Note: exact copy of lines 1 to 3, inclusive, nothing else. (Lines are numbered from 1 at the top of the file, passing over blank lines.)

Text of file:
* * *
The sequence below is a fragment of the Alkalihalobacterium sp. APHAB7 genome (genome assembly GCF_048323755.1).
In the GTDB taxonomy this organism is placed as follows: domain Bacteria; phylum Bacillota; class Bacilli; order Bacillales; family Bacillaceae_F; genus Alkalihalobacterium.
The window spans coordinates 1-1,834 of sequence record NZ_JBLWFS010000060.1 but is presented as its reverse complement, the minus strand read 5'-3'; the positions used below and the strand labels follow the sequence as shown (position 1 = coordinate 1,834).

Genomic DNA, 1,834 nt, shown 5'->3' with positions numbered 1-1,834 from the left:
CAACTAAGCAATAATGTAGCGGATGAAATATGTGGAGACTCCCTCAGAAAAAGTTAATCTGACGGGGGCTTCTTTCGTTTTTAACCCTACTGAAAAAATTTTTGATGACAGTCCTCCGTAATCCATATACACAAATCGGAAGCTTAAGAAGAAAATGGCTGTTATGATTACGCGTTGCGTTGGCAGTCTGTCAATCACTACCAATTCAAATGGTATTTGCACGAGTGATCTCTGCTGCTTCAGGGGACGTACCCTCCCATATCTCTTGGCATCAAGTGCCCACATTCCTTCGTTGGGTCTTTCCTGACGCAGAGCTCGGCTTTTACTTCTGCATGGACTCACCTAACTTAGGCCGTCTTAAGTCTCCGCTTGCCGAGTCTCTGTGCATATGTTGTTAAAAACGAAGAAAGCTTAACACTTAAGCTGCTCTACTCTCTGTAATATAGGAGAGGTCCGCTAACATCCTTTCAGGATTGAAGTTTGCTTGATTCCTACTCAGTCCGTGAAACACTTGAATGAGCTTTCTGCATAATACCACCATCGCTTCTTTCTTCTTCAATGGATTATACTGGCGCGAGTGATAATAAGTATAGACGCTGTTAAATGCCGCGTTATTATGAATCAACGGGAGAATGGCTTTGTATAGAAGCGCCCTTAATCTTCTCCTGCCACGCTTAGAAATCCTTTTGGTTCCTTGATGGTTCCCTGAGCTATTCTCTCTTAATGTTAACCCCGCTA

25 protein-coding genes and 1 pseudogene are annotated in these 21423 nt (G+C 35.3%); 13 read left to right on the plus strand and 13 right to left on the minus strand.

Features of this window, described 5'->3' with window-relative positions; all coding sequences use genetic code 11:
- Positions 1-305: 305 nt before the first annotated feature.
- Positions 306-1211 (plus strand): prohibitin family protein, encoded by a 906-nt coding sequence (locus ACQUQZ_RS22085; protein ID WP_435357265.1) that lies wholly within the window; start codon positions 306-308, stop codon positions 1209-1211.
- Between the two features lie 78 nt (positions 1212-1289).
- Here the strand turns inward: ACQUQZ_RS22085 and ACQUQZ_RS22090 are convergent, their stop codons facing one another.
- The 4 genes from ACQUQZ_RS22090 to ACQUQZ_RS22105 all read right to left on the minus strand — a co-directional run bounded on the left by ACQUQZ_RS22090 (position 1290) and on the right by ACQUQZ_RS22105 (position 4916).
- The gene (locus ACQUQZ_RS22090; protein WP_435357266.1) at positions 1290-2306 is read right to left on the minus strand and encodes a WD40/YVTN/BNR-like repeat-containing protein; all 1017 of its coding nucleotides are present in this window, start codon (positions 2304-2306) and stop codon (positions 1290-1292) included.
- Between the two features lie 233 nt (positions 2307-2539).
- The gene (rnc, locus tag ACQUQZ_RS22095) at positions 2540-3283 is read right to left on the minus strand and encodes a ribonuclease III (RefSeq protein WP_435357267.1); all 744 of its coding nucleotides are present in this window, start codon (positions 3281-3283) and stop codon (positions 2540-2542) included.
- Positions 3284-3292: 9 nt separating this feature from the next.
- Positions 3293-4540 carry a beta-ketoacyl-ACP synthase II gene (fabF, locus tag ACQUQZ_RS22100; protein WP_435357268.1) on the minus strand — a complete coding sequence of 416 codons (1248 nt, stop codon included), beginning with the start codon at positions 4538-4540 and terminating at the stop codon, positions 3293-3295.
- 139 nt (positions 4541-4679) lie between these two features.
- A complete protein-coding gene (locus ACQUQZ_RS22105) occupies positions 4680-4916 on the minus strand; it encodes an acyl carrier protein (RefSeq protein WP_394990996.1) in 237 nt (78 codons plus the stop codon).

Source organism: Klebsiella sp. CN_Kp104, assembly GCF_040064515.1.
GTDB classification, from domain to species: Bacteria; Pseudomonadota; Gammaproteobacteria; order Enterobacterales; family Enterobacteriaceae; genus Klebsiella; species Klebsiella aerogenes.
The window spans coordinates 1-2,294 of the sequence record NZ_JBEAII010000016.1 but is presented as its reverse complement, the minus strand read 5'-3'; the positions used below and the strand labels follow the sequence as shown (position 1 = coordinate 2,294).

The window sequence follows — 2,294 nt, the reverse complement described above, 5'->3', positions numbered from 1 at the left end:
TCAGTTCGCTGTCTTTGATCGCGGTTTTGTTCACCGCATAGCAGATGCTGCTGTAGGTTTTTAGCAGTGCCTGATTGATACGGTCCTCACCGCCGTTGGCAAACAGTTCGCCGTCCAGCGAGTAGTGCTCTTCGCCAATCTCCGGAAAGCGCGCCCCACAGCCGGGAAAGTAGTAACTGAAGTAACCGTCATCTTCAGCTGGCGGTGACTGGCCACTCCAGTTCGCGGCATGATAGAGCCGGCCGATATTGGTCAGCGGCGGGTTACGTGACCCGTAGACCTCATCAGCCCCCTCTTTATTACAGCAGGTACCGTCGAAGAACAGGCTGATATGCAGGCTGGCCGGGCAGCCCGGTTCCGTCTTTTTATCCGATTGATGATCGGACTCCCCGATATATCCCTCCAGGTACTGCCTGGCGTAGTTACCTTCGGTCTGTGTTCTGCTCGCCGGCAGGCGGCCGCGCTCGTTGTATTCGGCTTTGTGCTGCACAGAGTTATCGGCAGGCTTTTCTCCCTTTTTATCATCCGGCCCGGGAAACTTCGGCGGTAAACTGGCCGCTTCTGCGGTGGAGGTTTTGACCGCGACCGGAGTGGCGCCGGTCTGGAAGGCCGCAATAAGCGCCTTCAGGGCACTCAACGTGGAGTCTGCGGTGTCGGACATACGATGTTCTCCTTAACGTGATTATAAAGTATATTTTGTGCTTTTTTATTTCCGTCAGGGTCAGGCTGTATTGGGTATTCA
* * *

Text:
The sequence below is a fragment of the Alkalihalobacterium sp. APHAB7 genome (genome assembly GCF_048323755.1).
In the GTDB taxonomy this organism is placed as follows: domain Bacteria; phylum Bacillota; class Bacilli; order Bacillales; family Bacillaceae_F; genus Alkalihalobacterium.
The window spans coordinates 1-1,834 of sequence record NZ_JBLWFS010000060.1 but is presented as its reverse complement, the minus strand read 5'-3'; the positions used below and the strand labels follow the sequence as shown (position 1 = coordinate 1,834).